13 13 INVEST IN TRAINING AND EDUCATION Developing Job Market Developed Job Market Governments to build skills in areas that suit the local economy Develop higher education systems in all countries Employees to focus on industries where technology drives productivity, not replacement Access to re-skilling in developed markets Leverage major new markets as populations and prosperity grow High end High skilled Semi-skilled Routine Low end Face to face Roles

14 14 DEGREE EDUCATION Degree classification – what is classed as a first rate degree? Reputation of the university? Content of the course? Vocational rather than academic? What role are employers taking in influencing the development of relevant courses for business? Employer engagement examples e.g. Durham University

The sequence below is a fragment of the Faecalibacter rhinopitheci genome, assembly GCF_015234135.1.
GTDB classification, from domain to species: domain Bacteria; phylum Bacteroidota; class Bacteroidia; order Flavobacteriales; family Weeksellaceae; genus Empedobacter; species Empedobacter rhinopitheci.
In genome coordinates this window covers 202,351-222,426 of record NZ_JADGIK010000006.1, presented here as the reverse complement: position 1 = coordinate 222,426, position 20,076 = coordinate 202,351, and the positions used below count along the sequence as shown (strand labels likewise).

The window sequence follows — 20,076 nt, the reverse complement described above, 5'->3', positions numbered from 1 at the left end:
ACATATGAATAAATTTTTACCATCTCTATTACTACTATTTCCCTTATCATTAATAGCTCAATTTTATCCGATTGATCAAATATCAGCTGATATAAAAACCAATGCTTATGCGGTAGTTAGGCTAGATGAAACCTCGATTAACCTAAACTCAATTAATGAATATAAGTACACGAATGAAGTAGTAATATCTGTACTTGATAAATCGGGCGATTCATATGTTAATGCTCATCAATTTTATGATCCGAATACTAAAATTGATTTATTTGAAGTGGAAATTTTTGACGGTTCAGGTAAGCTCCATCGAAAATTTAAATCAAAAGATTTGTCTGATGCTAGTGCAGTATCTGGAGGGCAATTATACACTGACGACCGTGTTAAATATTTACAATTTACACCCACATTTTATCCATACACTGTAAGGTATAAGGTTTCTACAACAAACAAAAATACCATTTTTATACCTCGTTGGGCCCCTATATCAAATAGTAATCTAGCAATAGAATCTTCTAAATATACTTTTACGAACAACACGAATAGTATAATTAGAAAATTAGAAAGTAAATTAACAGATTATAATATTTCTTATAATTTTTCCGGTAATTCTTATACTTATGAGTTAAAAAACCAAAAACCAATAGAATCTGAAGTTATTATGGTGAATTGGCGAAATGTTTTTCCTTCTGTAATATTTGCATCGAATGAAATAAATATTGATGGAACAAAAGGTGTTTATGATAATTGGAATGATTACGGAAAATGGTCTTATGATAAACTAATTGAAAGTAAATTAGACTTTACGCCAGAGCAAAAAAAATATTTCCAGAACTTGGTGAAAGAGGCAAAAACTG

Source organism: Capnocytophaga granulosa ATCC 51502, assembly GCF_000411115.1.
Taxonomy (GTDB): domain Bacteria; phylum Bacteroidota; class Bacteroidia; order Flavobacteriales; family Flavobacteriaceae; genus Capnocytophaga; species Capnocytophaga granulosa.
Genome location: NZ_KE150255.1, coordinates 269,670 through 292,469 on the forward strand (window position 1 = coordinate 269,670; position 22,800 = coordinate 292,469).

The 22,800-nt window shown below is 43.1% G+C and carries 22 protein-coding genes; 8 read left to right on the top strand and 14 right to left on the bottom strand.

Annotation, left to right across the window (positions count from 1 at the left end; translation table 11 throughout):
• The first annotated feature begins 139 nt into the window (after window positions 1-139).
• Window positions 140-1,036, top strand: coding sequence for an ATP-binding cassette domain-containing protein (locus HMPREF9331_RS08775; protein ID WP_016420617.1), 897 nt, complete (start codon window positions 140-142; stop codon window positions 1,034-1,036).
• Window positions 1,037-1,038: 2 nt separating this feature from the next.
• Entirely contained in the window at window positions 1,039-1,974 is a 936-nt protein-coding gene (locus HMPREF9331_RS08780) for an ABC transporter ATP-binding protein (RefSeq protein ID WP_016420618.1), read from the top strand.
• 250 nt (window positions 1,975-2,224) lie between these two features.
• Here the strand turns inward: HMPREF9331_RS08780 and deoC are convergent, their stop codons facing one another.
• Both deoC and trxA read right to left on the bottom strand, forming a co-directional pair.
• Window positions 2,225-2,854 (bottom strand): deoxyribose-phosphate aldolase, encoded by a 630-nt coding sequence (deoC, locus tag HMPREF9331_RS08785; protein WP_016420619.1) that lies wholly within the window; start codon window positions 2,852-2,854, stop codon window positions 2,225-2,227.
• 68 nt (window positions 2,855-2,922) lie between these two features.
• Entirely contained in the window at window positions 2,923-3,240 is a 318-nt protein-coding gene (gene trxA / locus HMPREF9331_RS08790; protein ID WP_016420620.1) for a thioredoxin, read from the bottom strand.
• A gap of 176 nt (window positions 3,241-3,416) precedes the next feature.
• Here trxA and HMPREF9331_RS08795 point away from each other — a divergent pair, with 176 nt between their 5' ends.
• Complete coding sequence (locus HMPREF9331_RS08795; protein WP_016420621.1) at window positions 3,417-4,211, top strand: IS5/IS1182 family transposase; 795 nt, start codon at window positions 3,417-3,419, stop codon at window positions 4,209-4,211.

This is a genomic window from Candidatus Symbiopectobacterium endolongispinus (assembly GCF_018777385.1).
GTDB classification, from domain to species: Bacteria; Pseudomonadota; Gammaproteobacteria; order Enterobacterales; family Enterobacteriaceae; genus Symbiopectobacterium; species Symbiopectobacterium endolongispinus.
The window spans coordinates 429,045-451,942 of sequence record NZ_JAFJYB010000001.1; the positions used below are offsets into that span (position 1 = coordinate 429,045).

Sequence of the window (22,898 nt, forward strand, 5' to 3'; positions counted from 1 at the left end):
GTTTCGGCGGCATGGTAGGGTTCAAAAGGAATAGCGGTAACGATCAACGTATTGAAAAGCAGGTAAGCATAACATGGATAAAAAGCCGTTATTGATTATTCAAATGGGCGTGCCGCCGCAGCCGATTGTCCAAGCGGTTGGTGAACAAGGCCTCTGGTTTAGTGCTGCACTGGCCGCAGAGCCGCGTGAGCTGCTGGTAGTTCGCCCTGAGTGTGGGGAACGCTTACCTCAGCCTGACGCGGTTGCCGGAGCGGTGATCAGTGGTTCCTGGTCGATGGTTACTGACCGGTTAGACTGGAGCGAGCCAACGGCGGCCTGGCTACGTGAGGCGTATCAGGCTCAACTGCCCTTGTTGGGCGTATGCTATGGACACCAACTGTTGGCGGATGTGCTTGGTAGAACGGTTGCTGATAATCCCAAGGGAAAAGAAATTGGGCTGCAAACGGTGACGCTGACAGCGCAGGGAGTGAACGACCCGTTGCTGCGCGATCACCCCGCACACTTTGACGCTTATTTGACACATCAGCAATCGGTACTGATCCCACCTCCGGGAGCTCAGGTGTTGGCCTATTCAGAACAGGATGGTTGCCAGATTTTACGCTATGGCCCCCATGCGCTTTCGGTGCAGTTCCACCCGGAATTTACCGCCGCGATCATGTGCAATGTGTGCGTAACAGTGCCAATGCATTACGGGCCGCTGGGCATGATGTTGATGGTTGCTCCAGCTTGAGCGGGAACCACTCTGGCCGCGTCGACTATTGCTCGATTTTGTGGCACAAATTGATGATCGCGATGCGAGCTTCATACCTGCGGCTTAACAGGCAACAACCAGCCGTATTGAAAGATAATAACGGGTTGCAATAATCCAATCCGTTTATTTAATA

15 15 WHAT MIGHT BE HAPPENING IN YOUR CUSTOMERS? SECTOR SPECIFIC FACTORS OVERLAY THE MACRO ECONOMIC TRENDS Financial services Likely to remain key in existing locations Will require more resources and more advanced skills Healthcare Significant additional demand from the West Further pressure on existing shortages in developing world Climate change Jobs losses in fossil fuels Offset by net job creation in renewable energy Knock-on impact in manufacturing and production Infrastructure Massive investment in developing markets Acute shortages of advanced skills

16 16 RETAIN OLDER PEOPLE IN THE WORKPLACE Implications Maintaining modern and relevant skills Propensity for part- time/self employed Leveraging experience base Safety nets for displacements Age profile